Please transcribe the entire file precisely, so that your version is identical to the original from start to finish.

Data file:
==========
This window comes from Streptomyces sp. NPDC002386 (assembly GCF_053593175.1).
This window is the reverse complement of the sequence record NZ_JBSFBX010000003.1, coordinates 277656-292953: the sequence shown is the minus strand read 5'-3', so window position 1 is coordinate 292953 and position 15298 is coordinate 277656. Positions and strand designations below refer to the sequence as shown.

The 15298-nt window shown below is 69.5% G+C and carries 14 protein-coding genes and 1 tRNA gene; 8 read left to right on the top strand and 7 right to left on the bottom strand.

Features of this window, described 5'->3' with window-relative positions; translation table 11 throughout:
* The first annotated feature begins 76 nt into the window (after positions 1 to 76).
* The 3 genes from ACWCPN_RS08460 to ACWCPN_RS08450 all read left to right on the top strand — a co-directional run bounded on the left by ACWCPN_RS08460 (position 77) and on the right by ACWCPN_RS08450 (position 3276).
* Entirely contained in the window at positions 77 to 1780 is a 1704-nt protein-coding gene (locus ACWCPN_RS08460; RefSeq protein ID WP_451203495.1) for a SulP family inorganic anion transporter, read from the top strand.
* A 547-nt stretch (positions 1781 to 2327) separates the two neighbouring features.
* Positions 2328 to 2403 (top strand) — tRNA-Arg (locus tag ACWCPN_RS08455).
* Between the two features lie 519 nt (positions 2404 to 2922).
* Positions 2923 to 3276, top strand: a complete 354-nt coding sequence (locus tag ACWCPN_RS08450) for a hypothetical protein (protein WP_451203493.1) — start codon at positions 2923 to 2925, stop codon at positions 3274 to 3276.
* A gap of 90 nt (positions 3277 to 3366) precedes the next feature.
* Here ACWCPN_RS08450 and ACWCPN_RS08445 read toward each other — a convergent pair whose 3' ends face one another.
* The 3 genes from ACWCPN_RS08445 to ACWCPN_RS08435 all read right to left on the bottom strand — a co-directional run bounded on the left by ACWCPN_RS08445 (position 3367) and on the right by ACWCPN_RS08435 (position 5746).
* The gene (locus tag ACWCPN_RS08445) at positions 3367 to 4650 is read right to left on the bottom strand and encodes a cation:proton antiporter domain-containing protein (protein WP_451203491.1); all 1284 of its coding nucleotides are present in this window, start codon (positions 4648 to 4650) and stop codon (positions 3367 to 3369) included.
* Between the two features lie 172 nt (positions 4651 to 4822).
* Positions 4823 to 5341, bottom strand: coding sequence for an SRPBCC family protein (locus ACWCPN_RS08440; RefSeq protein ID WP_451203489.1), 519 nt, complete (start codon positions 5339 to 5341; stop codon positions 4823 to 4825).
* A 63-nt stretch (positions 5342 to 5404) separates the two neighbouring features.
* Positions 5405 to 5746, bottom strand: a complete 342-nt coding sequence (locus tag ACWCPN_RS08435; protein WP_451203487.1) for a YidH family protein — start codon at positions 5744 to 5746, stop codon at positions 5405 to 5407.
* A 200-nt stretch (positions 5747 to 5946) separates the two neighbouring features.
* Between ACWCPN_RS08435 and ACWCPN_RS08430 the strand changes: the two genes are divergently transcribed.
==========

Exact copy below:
This window comes from Streptomyces sp. NPDC002386 (assembly GCF_053593175.1).
This window is the reverse complement of the sequence record NZ_JBSFBX010000003.1, coordinates 277656-292953: the sequence shown is the minus strand read 5'-3', so window position 1 is coordinate 292953 and position 15298 is coordinate 277656. Positions and strand designations below refer to the sequence as shown.

The 15298-nt window shown below is 69.5% G+C and carries 14 protein-coding genes and 1 tRNA gene; 8 read left to right on the top strand and 7 right to left on the bottom strand.

Features of this window, described 5'->3' with window-relative positions; translation table 11 throughout:
* The first annotated feature begins 76 nt into the window (after positions 1 to 76).
* The 3 genes from ACWCPN_RS08460 to ACWCPN_RS08450 all read left to right on the top strand — a co-directional run bounded on the left by ACWCPN_RS08460 (position 77) and on the right by ACWCPN_RS08450 (position 3276).
* Entirely contained in the window at positions 77 to 1780 is a 1704-nt protein-coding gene (locus ACWCPN_RS08460; RefSeq protein ID WP_451203495.1) for a SulP family inorganic anion transporter, read from the top strand.
* A 547-nt stretch (positions 1781 to 2327) separates the two neighbouring features.
* Positions 2328 to 2403 (top strand) — tRNA-Arg (locus tag ACWCPN_RS08455).
* Between the two features lie 519 nt (positions 2404 to 2922).
* Positions 2923 to 3276, top strand: a complete 354-nt coding sequence (locus tag ACWCPN_RS08450) for a hypothetical protein (protein WP_451203493.1) — start codon at positions 2923 to 2925, stop codon at positions 3274 to 3276.
* A gap of 90 nt (positions 3277 to 3366) precedes the next feature.
* Here ACWCPN_RS08450 and ACWCPN_RS08445 read toward each other — a convergent pair whose 3' ends face one another.
* The 3 genes from ACWCPN_RS08445 to ACWCPN_RS08435 all read right to left on the bottom strand — a co-directional run bounded on the left by ACWCPN_RS08445 (position 3367) and on the right by ACWCPN_RS08435 (position 5746).
* The gene (locus tag ACWCPN_RS08445) at positions 3367 to 4650 is read right to left on the bottom strand and encodes a cation:proton antiporter domain-containing protein (protein WP_451203491.1); all 1284 of its coding nucleotides are present in this window, start codon (positions 4648 to 4650) and stop codon (positions 3367 to 3369) included.
* Between the two features lie 172 nt (positions 4651 to 4822).
* Positions 4823 to 5341, bottom strand: coding sequence for an SRPBCC family protein (locus ACWCPN_RS08440; RefSeq protein ID WP_451203489.1), 519 nt, complete (start codon positions 5339 to 5341; stop codon positions 4823 to 4825).
* A 63-nt stretch (positions 5342 to 5404) separates the two neighbouring features.
* Positions 5405 to 5746, bottom strand: a complete 342-nt coding sequence (locus tag ACWCPN_RS08435; protein WP_451203487.1) for a YidH family protein — start codon at positions 5744 to 5746, stop codon at positions 5405 to 5407.
* A 200-nt stretch (positions 5747 to 5946) separates the two neighbouring features.
* Between ACWCPN_RS08435 and ACWCPN_RS08430 the strand changes: the two genes are divergently transcribed.